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Are Chefs Finally Coming Around on Gluten-free Issues?
Jefferson Adams is a freelance writer living in San Francisco. His poems, essays and photographs have appeared in Antioch Review, Blue Mesa Review, CALIBAN, Hayden's Ferry Review, Huffington Post, the Mississippi Review, and Slate among others.
He is a member of both the National Writers Union, the International Federation of Journalists, and covers San Francisco Health News for Examiner.com.View all articles by Jefferson Adams
Celiac.com 05/07/2015 - Are chefs are improving their awareness of gluten-related disorders? That's one of the questions addressed in a new 10-year follow-up study in the UK.
The study was conducted by a team of researchers headed by I. Aziz of the Department of Gastroenterology in Royal Hallamshire Hospital at Sheffield Teaching Hospitals in Sheffield, UK. The team also included M.A. Karajeh, J. Zilkha, E. Tubman, C. Fowles, and D.S. Sanders.
The team set out to measure any changes in awareness of gluten-related disorders among the general public, and among chefs. To do so, they compared results from face-to-face questionnaires on celiac disease and gluten sensitivity on the general public and chefs based in Sheffield, UK. The survey was conducted in 2003, and repeated in 2013. They compared the results from the 265 chefs in 2013 against results from the 322 chefs in 2003.
Whereas in 2003 the public were significantly more aware of gluten-related disorders than chefs, by 2013, rates of awareness in the groups were about equal. The 2003 group was 85% male, with a mean age 37.6 years old. The second group was younger at 27.1 years, on average, and more evenly mixed, with 38% women.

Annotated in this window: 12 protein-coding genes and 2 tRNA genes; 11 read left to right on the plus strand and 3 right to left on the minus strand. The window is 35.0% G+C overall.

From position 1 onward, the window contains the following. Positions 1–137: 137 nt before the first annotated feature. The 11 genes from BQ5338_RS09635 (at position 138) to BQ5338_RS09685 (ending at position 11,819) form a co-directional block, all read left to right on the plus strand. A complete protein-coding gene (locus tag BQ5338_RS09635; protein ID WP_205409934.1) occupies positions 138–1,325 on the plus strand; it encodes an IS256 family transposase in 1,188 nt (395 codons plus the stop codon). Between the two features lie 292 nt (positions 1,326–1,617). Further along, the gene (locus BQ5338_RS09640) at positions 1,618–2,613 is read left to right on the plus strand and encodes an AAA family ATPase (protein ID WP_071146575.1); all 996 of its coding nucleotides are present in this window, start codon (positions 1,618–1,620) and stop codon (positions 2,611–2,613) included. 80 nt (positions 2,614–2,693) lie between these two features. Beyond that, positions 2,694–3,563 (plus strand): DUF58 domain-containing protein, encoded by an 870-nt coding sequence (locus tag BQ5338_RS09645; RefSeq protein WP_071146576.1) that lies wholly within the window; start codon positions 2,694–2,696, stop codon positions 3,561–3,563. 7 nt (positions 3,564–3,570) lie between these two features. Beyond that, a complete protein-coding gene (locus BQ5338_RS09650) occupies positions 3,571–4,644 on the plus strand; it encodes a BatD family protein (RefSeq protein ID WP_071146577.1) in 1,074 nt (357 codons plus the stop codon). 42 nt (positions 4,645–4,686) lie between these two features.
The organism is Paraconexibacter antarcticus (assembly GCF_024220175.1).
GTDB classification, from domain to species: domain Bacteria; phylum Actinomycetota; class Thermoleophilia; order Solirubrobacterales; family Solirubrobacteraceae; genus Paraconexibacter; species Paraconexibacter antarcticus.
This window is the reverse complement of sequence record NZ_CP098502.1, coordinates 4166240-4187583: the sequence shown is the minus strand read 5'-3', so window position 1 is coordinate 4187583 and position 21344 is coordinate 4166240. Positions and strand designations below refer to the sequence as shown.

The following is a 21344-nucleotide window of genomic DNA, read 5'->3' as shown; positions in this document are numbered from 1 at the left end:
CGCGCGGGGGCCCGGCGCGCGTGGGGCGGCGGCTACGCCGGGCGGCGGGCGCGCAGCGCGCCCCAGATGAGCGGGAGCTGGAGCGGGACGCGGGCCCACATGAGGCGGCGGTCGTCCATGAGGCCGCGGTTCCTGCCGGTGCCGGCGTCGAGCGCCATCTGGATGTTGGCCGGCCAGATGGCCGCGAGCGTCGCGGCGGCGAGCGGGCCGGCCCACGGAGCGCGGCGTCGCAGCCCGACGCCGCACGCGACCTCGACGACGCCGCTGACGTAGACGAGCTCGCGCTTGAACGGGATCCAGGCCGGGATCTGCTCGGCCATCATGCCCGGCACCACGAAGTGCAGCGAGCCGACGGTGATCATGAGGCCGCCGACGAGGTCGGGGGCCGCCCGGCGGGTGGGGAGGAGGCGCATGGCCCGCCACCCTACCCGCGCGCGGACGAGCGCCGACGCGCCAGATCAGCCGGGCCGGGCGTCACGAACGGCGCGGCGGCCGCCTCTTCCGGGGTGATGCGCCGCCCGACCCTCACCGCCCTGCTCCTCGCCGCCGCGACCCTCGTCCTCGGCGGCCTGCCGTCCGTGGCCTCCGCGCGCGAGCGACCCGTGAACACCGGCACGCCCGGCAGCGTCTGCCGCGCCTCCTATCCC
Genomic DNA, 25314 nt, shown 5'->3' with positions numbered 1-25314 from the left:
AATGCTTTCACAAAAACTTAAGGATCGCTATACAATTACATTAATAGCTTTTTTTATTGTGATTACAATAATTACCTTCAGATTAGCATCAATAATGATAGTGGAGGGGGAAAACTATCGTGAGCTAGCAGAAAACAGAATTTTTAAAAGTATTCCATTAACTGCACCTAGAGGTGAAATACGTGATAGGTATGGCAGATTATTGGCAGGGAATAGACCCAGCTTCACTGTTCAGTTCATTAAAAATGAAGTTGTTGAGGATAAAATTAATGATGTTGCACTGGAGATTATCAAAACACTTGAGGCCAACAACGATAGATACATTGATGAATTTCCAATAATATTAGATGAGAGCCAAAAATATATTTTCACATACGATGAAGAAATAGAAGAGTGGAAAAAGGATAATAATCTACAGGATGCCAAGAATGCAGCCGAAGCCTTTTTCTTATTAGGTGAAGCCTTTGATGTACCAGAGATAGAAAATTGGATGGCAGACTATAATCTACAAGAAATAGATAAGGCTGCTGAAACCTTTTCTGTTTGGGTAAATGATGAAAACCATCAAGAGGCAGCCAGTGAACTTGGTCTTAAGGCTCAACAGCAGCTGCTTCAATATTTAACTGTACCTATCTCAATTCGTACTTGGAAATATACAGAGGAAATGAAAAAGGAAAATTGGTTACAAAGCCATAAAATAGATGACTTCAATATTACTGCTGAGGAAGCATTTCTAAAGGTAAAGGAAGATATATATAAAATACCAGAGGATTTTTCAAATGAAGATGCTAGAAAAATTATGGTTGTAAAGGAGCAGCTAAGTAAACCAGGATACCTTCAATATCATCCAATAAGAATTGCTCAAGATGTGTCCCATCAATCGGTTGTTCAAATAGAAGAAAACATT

Overall, the results showed a significant increase in chefs' awareness of gluten-related disorders from the years 2003 to 2013. Awareness of celiac disease had risen from a dismal 17.1% in 2003 to a respectable 78.1% in 2013 (adjusted odds ratio (AOR) of 12.5; 95% CI 7.9-19.6). For Gluten Sensitivity, awareness had climbed from a mere 9.3% in 2003 to 87.5% in 2013 (AOR 65.7; 95% CI 35.4-122; P<0.001).
The survey also showed that 44% of the public and 40% of chefs (P=0.28) properly recognized the official gluten-free symbol.
There has been a marked increase in both the public's and chefs' awareness of gluten-related disorders. Hopefully, this awareness will translate into better, safer gluten free offerings for people with celiac disease and gluten-sensitivity.
Find further reading, including hard numbers from the survey, in the European Journal of Gastroenterology and Hepatology.
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